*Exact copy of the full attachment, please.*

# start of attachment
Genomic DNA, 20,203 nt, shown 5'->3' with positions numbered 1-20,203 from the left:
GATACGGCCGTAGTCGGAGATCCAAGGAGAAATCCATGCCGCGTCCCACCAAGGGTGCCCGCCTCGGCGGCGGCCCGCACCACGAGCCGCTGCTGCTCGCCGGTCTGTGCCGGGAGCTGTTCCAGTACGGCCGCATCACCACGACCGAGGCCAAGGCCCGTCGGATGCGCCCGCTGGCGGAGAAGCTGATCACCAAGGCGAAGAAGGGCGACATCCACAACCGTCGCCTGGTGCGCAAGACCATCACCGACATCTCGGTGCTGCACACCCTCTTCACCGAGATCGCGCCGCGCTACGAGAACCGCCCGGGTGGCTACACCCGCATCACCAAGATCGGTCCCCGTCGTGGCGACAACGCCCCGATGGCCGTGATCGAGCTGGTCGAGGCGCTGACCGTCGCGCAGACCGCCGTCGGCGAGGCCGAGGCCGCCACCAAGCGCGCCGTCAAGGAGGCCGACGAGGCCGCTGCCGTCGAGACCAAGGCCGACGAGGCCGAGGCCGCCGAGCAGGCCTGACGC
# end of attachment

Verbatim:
Genomic DNA, 20,203 nt, shown 5'->3' with positions numbered 1-20,203 from the left:
GATACGGCCGTAGTCGGAGATCCAAGGAGAAATCCATGCCGCGTCCCACCAAGGGTGCCCGCCTCGGCGGCGGCCCGCACCACGAGCCGCTGCTGCTCGCCGGTCTGTGCCGGGAGCTGTTCCAGTACGGCCGCATCACCACGACCGAGGCCAAGGCCCGTCGGATGCGCCCGCTGGCGGAGAAGCTGATCACCAAGGCGAAGAAGGGCGACATCCACAACCGTCGCCTGGTGCGCAAGACCATCACCGACATCTCGGTGCTGCACACCCTCTTCACCGAGATCGCGCCGCGCTACGAGAACCGCCCGGGTGGCTACACCCGCATCACCAAGATCGGTCCCCGTCGTGGCGACAACGCCCCGATGGCCGTGATCGAGCTGGTCGAGGCGCTGACCGTCGCGCAGACCGCCGTCGGCGAGGCCGAGGCCGCCACCAAGCGCGCCGTCAAGGAGGCCGACGAGGCCGCTGCCGTCGAGACCAAGGCCGACGAGGCCGAGGCCGCCGAGCAGGCCTGACGC